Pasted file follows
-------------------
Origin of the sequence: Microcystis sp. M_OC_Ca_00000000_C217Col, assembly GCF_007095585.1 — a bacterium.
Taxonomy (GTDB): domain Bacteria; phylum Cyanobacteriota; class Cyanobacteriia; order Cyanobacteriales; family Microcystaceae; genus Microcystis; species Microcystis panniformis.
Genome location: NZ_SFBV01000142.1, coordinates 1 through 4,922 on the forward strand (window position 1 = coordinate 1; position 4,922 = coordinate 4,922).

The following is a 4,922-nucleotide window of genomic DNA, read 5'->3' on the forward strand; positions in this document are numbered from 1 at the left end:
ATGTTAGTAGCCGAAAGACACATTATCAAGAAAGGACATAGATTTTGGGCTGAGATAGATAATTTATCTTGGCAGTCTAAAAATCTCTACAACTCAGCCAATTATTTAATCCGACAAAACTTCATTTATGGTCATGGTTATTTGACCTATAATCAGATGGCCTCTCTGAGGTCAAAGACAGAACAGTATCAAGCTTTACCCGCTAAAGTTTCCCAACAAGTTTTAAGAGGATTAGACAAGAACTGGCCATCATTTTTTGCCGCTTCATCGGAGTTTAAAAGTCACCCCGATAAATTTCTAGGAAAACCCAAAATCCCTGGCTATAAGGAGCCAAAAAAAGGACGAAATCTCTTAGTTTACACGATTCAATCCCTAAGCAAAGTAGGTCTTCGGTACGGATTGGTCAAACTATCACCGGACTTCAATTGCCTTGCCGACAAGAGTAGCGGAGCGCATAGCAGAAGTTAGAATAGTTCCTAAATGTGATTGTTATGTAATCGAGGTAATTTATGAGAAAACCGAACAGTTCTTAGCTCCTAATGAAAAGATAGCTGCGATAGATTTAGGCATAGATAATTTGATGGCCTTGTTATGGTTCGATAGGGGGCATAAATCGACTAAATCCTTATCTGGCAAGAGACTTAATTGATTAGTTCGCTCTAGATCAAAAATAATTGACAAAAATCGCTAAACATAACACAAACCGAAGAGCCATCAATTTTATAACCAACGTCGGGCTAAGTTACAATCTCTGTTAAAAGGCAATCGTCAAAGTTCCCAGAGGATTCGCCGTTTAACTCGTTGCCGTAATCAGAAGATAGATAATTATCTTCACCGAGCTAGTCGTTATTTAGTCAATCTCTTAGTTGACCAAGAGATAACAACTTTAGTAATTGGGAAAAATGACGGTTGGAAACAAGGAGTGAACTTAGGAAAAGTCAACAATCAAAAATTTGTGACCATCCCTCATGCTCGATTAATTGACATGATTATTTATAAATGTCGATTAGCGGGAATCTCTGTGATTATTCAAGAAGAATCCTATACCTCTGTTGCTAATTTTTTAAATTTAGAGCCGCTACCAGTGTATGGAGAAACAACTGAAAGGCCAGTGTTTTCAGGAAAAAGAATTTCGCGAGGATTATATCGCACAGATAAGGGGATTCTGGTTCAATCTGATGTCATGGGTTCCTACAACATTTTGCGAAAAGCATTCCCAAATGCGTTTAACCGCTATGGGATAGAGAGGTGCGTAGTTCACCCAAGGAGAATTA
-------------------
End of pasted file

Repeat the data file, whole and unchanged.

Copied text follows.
Origin of the sequence: Microcystis sp. M_OC_Ca_00000000_C217Col, assembly GCF_007095585.1 — a bacterium.
Taxonomy (GTDB): domain Bacteria; phylum Cyanobacteriota; class Cyanobacteriia; order Cyanobacteriales; family Microcystaceae; genus Microcystis; species Microcystis panniformis.
Genome location: NZ_SFBV01000142.1, coordinates 1 through 4,922 on the forward strand (window position 1 = coordinate 1; position 4,922 = coordinate 4,922).

The following is a 4,922-nucleotide window of genomic DNA, read 5'->3' on the forward strand; positions in this document are numbered from 1 at the left end:
ATGTTAGTAGCCGAAAGACACATTATCAAGAAAGGACATAGATTTTGGGCTGAGATAGATAATTTATCTTGGCAGTCTAAAAATCTCTACAACTCAGCCAATTATTTAATCCGACAAAACTTCATTTATGGTCATGGTTATTTGACCTATAATCAGATGGCCTCTCTGAGGTCAAAGACAGAACAGTATCAAGCTTTACCCGCTAAAGTTTCCCAACAAGTTTTAAGAGGATTAGACAAGAACTGGCCATCATTTTTTGCCGCTTCATCGGAGTTTAAAAGTCACCCCGATAAATTTCTAGGAAAACCCAAAATCCCTGGCTATAAGGAGCCAAAAAAAGGACGAAATCTCTTAGTTTACACGATTCAATCCCTAAGCAAAGTAGGTCTTCGGTACGGATTGGTCAAACTATCACCGGACTTCAATTGCCTTGCCGACAAGAGTAGCGGAGCGCATAGCAGAAGTTAGAATAGTTCCTAAATGTGATTGTTATGTAATCGAGGTAATTTATGAGAAAACCGAACAGTTCTTAGCTCCTAATGAAAAGATAGCTGCGATAGATTTAGGCATAGATAATTTGATGGCCTTGTTATGGTTCGATAGGGGGCATAAATCGACTAAATCCTTATCTGGCAAGAGACTTAATTGATTAGTTCGCTCTAGATCAAAAATAATTGACAAAAATCGCTAAACATAACACAAACCGAAGAGCCATCAATTTTATAACCAACGTCGGGCTAAGTTACAATCTCTGTTAAAAGGCAATCGTCAAAGTTCCCAGAGGATTCGCCGTTTAACTCGTTGCCGTAATCAGAAGATAGATAATTATCTTCACCGAGCTAGTCGTTATTTAGTCAATCTCTTAGTTGACCAAGAGATAACAACTTTAGTAATTGGGAAAAATGACGGTTGGAAACAAGGAGTGAACTTAGGAAAAGTCAACAATCAAAAATTTGTGACCATCCCTCATGCTCGATTAATTGACATGATTATTTATAAATGTCGATTAGCGGGAATCTCTGTGATTATTCAAGAAGAATCCTATACCTCTGTTGCTAATTTTTTAAATTTAGAGCCGCTACCAGTGTATGGAGAAACAACTGAAAGGCCAGTGTTTTCAGGAAAAAGAATTTCGCGAGGATTATATCGCACAGATAAGGGGATTCTGGTTCAATCTGATGTCATGGGTTCCTACAACATTTTGCGAAAAGCATTCCCAAATGCGTTTAACCGCTATGGGATAGAGAGGTGCGTAGTTCACCCAAGGAGAATTA